Halloween Storytimes at JCPL
Halloween is one of my favorite holidays. Every year at the Lakewood Library, children attending baby, toddler and preschool storytimes come in costume. At the end of storytime, they trick or treat with Library staff.
It’s a happy parade! The children have a blast, while learning to love books and the Library. The parents stand by, doting and taking pictures. And we're graced with a refreshing break in the day and a potent reminder of why we're here.
So, why do we offer these storytimes?
We know that more than 90 percent of brain development occurs when children are between the ages of birth and five. We know that reading aloud to babies and toddlers promotes positive brain development and delivers important pre-reading skills. And we know that many children in Jefferson County - especially those from economically challenged areas - don't have books and are not read to at home.
That's why we hold thousands of storytimes every year, to give our youngest residents the best possible start in life. We work with parents and caregivers, too, to give them tools they can use at home to help their children become good readers.
Now, we'd like to do more!
The trick for us is to extend storytimes in as many ways and places as we can - in libraries, in preschool and daycare center locations, in multiple, diverse communities, and with particular attention to children with special needs.
You can help us achieve these goals by donating to the Jefferson County Library Foundation's year end appeal, which launched this week. Monies raised go to support storytimes and other literacy programs at JCPL.
The treat in all of this is the satisfaction of helping to build the next generation of successful and productive citizens in Jefferson County.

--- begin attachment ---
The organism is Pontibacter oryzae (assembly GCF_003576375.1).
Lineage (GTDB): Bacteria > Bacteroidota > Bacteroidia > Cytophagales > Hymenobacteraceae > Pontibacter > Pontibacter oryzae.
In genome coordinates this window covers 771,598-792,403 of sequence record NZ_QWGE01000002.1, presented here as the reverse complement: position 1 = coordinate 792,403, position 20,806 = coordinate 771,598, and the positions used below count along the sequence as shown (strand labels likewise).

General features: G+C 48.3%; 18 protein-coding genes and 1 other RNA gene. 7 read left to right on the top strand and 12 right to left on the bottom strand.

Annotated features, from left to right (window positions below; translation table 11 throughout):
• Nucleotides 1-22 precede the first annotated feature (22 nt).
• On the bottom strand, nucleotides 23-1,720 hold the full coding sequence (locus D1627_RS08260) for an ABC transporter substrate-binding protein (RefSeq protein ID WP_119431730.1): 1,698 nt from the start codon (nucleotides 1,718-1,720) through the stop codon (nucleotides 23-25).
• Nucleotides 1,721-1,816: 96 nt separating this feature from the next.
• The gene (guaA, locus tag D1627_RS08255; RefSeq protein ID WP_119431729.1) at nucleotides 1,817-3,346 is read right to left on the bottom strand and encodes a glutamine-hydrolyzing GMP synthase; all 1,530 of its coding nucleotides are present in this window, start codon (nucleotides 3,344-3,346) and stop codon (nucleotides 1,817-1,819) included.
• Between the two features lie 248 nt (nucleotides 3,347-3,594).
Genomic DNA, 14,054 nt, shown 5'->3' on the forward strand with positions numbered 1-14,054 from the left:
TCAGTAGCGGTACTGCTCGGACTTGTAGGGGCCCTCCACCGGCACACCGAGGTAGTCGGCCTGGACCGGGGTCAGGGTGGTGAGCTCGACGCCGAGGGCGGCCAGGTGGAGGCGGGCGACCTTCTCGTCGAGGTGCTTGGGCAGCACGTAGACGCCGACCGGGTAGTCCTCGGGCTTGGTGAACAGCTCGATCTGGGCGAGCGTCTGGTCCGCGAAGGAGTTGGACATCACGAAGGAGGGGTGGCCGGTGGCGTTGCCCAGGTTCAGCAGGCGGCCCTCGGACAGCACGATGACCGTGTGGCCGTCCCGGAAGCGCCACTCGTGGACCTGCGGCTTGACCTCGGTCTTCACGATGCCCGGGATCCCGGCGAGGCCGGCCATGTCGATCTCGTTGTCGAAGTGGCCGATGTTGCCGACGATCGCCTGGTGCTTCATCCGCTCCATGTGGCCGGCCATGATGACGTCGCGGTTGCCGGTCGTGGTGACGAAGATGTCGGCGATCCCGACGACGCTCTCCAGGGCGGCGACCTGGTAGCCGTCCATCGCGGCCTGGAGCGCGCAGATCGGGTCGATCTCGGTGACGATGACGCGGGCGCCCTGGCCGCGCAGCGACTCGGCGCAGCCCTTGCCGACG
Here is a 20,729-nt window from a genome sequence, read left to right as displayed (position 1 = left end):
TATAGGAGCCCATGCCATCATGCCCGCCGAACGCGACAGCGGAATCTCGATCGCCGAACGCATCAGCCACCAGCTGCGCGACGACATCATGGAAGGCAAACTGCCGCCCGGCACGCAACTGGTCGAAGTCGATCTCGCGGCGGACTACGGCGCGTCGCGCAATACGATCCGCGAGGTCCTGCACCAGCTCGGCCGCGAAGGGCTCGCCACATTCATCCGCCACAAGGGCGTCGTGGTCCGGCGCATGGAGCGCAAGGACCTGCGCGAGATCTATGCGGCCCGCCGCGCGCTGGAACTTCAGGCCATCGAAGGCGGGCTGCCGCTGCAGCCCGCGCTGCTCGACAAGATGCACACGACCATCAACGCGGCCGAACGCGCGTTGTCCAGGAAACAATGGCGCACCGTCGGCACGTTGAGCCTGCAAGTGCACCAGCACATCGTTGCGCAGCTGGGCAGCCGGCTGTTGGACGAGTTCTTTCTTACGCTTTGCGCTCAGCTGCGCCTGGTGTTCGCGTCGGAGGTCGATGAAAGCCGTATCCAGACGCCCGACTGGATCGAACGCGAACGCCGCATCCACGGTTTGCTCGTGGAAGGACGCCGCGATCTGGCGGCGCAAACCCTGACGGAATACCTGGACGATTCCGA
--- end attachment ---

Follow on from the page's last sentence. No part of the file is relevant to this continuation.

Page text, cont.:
Help us give the gift of reading to every child. Donate today.
Taking Early Literacy on the Road
One of our priorities as a library system is to provide literacy resources and experiences to the residents of Jefferson County, with special attention to the needs of children from birth to five. In many cases, we are the only place where new parents can bring their children to receive this type of support.
We are passionate about this! As I mentioned in my last blog, we host thousands of early literacy Storytimes every year, for tens of thousands of children who come to our libraries. However, in many cases, it’s children who don’t get to the library who need these services the most.
Our Traveling Children’s Library delivers books and programs to children in Head Start and other low-income preschool classrooms. Through bilingual storytime visits and the delivery of supplemental books in English and Spanish, the TCL provides these children with greater exposure to books, reading and stories. And thanks to the Jefferson County Library Foundation, every child in these classrooms gets to take home a book of their own.
If you believe in the mission of our Traveling Children's Library, you can support it through our Foundation's year end appeal.
Give the gift of reading to every child. Donate today!
Teaching Deaf Children How to Read
Roughly one in 1,000 children in the U.S. are born with severe to profound hearing loss, and these children risk experiencing delays in language, speech development and reading skills. Teaching these children to read can be challenging.
At JCPL, we strive to make the gift of reading available to every child. We work with children to make reading fun, and we offer parents and caregivers tools and resources they can use to help their children learn to read. Following are examples of the kinds of programs we provide.
Coming Soon: Gateway to Reading. This workshop, offered in partnership with Gallaudet University, Austin Community College District, Colorado School for the Deaf and the Blind, and Rocky Mountain Deaf School, will present effective book sharing techniques as outlined in The 15 Principles of Reading to Deaf Children. Topics include: why reading is important, how to use sign language to share stories, reading while not knowing all the signs, and keeping American Sign Language and English visible while reading. You don't need to know American Sign Language to benefit from this workshop. Registration is required – please email Deborah.Dauenheimer@jeffcolibrary.org no later than Friday, Nov. 29. Sign up today!
- Belmar Library
Thursday, Dec. 5
American Sign Language (ASL) Storytimes. These special storytimes, presented orally with American Sign Language support, give hearing impaired children the opportunity to interact with others, acquire important pre-reading skills, develop their cognitive abilities, and communicate more fully with the world around them. Jefferson County Library Foundation is currently raising funds to support ASL Storytimes in 2014.
Help us give the gift of reading to every child. Donate today!